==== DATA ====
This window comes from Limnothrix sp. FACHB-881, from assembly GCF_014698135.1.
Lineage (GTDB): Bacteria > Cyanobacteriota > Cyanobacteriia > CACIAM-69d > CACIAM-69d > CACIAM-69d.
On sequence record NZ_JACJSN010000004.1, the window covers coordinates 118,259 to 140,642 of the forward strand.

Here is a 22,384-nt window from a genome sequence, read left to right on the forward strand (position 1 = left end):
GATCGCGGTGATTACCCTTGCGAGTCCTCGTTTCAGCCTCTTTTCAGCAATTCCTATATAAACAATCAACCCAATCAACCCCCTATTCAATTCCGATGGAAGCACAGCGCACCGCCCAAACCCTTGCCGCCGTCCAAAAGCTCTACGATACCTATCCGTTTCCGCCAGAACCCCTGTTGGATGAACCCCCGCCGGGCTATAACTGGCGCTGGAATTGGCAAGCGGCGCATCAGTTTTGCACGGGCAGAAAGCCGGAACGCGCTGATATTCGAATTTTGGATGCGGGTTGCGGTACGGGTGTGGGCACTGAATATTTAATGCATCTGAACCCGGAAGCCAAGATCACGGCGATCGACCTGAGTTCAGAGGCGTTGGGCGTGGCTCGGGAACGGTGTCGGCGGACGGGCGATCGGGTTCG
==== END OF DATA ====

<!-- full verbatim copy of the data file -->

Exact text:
This window comes from Limnothrix sp. FACHB-881, from assembly GCF_014698135.1.
Lineage (GTDB): Bacteria > Cyanobacteriota > Cyanobacteriia > CACIAM-69d > CACIAM-69d > CACIAM-69d.
On sequence record NZ_JACJSN010000004.1, the window covers coordinates 118,259 to 140,642 of the forward strand.

Here is a 22,384-nt window from a genome sequence, read left to right on the forward strand (position 1 = left end):
GATCGCGGTGATTACCCTTGCGAGTCCTCGTTTCAGCCTCTTTTCAGCAATTCCTATATAAACAATCAACCCAATCAACCCCCTATTCAATTCCGATGGAAGCACAGCGCACCGCCCAAACCCTTGCCGCCGTCCAAAAGCTCTACGATACCTATCCGTTTCCGCCAGAACCCCTGTTGGATGAACCCCCGCCGGGCTATAACTGGCGCTGGAATTGGCAAGCGGCGCATCAGTTTTGCACGGGCAGAAAGCCGGAACGCGCTGATATTCGAATTTTGGATGCGGGTTGCGGTACGGGTGTGGGCACTGAATATTTAATGCATCTGAACCCGGAAGCCAAGATCACGGCGATCGACCTGAGTTCAGAGGCGTTGGGCGTGGCTCGGGAACGGTGTCGGCGGACGGGCGATCGGGTTCG